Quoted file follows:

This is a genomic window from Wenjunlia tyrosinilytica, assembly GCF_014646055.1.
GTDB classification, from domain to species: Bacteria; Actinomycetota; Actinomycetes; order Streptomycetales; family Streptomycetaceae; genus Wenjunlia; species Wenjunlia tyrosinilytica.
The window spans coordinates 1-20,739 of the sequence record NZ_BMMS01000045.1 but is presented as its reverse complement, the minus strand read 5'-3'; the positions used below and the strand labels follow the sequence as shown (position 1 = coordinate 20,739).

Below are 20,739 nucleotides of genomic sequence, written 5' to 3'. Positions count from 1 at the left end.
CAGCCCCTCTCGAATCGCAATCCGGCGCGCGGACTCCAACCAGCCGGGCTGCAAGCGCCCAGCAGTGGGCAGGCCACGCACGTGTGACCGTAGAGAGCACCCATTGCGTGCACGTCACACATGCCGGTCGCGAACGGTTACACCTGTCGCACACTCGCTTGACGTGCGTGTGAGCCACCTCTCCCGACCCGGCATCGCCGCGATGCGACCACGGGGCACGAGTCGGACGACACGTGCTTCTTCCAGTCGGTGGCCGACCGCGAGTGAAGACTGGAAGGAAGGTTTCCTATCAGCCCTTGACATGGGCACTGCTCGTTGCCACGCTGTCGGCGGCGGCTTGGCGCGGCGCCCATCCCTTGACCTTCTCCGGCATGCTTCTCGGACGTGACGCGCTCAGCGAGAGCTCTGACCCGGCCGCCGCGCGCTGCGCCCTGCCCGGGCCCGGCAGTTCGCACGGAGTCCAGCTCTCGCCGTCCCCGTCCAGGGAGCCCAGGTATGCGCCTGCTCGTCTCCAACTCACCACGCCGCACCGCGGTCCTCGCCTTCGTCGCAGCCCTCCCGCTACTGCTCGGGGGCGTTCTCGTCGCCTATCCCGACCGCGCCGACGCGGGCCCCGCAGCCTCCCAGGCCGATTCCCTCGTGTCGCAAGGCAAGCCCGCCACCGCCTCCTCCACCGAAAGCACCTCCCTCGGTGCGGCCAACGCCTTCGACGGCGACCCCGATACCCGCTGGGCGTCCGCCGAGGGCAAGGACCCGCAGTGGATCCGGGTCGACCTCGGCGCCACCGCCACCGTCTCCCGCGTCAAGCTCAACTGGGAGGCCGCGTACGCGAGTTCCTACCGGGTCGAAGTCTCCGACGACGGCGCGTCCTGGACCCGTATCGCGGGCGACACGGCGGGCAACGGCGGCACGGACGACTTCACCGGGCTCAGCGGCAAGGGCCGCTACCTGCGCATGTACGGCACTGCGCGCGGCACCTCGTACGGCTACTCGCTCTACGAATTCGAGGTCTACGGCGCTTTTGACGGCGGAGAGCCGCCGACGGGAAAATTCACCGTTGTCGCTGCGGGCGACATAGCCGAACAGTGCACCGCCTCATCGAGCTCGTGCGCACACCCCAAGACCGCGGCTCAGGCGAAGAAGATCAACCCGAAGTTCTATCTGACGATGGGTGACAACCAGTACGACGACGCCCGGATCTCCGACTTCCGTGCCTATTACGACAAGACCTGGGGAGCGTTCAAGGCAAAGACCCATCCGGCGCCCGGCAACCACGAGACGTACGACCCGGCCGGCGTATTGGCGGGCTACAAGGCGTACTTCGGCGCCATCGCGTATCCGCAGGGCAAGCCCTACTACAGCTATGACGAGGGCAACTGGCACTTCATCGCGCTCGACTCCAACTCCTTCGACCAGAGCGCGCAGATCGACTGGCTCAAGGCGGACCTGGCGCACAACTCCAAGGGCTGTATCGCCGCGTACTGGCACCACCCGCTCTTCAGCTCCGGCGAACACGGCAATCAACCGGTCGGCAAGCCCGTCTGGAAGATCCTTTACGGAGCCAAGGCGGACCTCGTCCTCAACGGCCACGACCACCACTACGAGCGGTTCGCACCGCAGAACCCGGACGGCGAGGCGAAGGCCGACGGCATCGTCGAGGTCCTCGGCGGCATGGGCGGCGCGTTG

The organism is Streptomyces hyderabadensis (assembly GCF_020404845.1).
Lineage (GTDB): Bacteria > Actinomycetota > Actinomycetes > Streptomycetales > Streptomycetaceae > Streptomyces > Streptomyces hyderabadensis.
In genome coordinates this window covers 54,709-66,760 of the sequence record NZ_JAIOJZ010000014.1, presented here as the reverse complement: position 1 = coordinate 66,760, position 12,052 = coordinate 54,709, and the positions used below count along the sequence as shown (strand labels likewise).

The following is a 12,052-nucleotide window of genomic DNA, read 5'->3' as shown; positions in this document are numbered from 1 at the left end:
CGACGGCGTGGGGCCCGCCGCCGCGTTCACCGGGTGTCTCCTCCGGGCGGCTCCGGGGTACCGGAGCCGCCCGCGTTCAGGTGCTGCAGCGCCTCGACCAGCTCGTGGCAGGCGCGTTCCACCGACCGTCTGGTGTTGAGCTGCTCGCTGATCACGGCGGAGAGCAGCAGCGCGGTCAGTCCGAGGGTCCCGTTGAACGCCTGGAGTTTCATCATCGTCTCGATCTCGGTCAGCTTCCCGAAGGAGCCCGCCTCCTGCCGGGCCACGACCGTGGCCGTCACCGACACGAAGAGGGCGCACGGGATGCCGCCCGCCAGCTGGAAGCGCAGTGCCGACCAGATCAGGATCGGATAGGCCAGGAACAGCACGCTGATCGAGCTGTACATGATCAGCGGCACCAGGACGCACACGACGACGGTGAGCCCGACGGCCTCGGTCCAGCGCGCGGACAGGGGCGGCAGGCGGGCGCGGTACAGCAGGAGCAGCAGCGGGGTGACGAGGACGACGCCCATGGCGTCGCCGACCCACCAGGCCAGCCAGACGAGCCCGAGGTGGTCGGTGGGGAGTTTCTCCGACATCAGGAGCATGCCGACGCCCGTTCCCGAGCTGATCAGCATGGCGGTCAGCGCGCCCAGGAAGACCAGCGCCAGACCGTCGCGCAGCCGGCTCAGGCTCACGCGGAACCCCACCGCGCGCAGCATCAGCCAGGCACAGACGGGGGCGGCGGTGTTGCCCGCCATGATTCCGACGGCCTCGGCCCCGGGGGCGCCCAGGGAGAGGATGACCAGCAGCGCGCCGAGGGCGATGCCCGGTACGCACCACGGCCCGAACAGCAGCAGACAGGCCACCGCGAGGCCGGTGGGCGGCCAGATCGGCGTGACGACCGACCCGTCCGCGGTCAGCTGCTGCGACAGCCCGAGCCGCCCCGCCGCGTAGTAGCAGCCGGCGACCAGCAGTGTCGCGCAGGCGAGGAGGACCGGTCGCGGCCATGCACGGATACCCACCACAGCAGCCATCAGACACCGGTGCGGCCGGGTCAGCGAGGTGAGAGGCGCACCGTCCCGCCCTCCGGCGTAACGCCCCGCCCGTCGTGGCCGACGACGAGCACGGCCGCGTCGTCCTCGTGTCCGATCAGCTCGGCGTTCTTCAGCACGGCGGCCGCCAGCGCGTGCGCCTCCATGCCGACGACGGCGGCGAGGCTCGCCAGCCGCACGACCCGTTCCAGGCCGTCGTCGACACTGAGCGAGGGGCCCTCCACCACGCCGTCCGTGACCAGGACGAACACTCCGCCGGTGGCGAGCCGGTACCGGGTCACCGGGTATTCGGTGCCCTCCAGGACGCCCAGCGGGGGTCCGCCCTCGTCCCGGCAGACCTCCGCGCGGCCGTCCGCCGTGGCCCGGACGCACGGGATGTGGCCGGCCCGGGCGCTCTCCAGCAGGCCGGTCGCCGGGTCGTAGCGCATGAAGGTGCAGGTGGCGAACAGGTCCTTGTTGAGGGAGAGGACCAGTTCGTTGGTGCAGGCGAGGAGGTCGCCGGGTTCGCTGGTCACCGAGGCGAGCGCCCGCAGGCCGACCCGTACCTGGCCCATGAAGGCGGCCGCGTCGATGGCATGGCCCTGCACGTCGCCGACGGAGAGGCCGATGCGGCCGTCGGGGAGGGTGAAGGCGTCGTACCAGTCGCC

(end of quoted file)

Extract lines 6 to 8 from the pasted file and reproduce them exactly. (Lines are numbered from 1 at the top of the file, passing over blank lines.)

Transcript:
The organism is Streptomyces hyderabadensis (assembly GCF_020404845.1).
Lineage (GTDB): Bacteria > Actinomycetota > Actinomycetes > Streptomycetales > Streptomycetaceae > Streptomyces > Streptomyces hyderabadensis.
In genome coordinates this window covers 54,709-66,760 of the sequence record NZ_JAIOJZ010000014.1, presented here as the reverse complement: position 1 = coordinate 66,760, position 12,052 = coordinate 54,709, and the positions used below count along the sequence as shown (strand labels likewise).